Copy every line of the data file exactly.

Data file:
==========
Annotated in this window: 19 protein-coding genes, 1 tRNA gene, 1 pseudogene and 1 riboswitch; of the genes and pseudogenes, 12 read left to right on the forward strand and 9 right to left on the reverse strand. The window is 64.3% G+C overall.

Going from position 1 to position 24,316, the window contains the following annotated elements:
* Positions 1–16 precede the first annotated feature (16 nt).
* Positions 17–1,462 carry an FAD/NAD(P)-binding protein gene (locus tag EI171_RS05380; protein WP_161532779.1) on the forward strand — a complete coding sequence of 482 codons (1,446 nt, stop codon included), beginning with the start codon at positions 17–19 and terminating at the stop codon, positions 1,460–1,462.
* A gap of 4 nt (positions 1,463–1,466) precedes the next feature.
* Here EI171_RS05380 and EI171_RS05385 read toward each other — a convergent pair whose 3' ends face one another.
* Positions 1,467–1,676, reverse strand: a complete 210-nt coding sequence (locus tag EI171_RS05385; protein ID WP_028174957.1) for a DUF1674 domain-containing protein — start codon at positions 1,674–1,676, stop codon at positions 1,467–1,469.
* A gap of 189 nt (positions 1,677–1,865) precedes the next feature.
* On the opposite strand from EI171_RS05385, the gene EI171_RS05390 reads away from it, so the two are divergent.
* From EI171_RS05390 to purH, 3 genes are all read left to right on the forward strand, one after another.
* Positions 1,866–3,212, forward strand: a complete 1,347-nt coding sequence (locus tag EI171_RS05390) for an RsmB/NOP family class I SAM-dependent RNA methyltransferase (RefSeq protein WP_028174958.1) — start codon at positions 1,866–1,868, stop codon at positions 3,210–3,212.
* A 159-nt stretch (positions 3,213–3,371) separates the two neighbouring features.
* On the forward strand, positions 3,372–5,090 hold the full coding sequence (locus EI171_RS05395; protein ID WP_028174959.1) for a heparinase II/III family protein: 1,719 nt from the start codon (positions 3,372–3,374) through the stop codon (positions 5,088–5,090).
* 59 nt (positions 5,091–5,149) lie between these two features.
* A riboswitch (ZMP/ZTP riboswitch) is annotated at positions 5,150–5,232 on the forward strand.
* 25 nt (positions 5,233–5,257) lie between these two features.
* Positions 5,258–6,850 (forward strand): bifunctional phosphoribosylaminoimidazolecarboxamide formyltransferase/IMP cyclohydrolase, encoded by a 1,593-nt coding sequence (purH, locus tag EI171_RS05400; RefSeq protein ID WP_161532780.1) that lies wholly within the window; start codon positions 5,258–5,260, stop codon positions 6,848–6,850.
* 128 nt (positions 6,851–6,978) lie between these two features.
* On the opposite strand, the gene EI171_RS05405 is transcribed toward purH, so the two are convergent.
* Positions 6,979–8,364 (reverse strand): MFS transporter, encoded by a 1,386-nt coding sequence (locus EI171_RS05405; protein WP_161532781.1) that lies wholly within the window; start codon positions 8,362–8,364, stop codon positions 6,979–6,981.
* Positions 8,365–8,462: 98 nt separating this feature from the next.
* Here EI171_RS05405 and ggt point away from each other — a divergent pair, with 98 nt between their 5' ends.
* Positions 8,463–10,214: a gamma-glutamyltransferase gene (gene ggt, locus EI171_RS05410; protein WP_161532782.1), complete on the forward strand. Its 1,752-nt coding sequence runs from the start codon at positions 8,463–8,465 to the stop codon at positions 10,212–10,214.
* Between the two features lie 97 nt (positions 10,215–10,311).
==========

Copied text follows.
Annotated in this window: 19 protein-coding genes, 1 tRNA gene, 1 pseudogene and 1 riboswitch; of the genes and pseudogenes, 12 read left to right on the forward strand and 9 right to left on the reverse strand. The window is 64.3% G+C overall.

Going from position 1 to position 24,316, the window contains the following annotated elements:
* Positions 1–16 precede the first annotated feature (16 nt).
* Positions 17–1,462 carry an FAD/NAD(P)-binding protein gene (locus tag EI171_RS05380; protein WP_161532779.1) on the forward strand — a complete coding sequence of 482 codons (1,446 nt, stop codon included), beginning with the start codon at positions 17–19 and terminating at the stop codon, positions 1,460–1,462.
* A gap of 4 nt (positions 1,463–1,466) precedes the next feature.
* Here EI171_RS05380 and EI171_RS05385 read toward each other — a convergent pair whose 3' ends face one another.
* Positions 1,467–1,676, reverse strand: a complete 210-nt coding sequence (locus tag EI171_RS05385; protein ID WP_028174957.1) for a DUF1674 domain-containing protein — start codon at positions 1,674–1,676, stop codon at positions 1,467–1,469.
* A gap of 189 nt (positions 1,677–1,865) precedes the next feature.
* On the opposite strand from EI171_RS05385, the gene EI171_RS05390 reads away from it, so the two are divergent.
* From EI171_RS05390 to purH, 3 genes are all read left to right on the forward strand, one after another.
* Positions 1,866–3,212, forward strand: a complete 1,347-nt coding sequence (locus tag EI171_RS05390) for an RsmB/NOP family class I SAM-dependent RNA methyltransferase (RefSeq protein WP_028174958.1) — start codon at positions 1,866–1,868, stop codon at positions 3,210–3,212.
* A 159-nt stretch (positions 3,213–3,371) separates the two neighbouring features.
* On the forward strand, positions 3,372–5,090 hold the full coding sequence (locus EI171_RS05395; protein ID WP_028174959.1) for a heparinase II/III family protein: 1,719 nt from the start codon (positions 3,372–3,374) through the stop codon (positions 5,088–5,090).
* 59 nt (positions 5,091–5,149) lie between these two features.
* A riboswitch (ZMP/ZTP riboswitch) is annotated at positions 5,150–5,232 on the forward strand.
* 25 nt (positions 5,233–5,257) lie between these two features.
* Positions 5,258–6,850 (forward strand): bifunctional phosphoribosylaminoimidazolecarboxamide formyltransferase/IMP cyclohydrolase, encoded by a 1,593-nt coding sequence (purH, locus tag EI171_RS05400; RefSeq protein ID WP_161532780.1) that lies wholly within the window; start codon positions 5,258–5,260, stop codon positions 6,848–6,850.
* 128 nt (positions 6,851–6,978) lie between these two features.
* On the opposite strand, the gene EI171_RS05405 is transcribed toward purH, so the two are convergent.
* Positions 6,979–8,364 (reverse strand): MFS transporter, encoded by a 1,386-nt coding sequence (locus EI171_RS05405; protein WP_161532781.1) that lies wholly within the window; start codon positions 8,362–8,364, stop codon positions 6,979–6,981.
* Positions 8,365–8,462: 98 nt separating this feature from the next.
* Here EI171_RS05405 and ggt point away from each other — a divergent pair, with 98 nt between their 5' ends.
* Positions 8,463–10,214: a gamma-glutamyltransferase gene (gene ggt, locus EI171_RS05410; protein WP_161532782.1), complete on the forward strand. Its 1,752-nt coding sequence runs from the start codon at positions 8,463–8,465 to the stop codon at positions 10,212–10,214.
* Between the two features lie 97 nt (positions 10,215–10,311).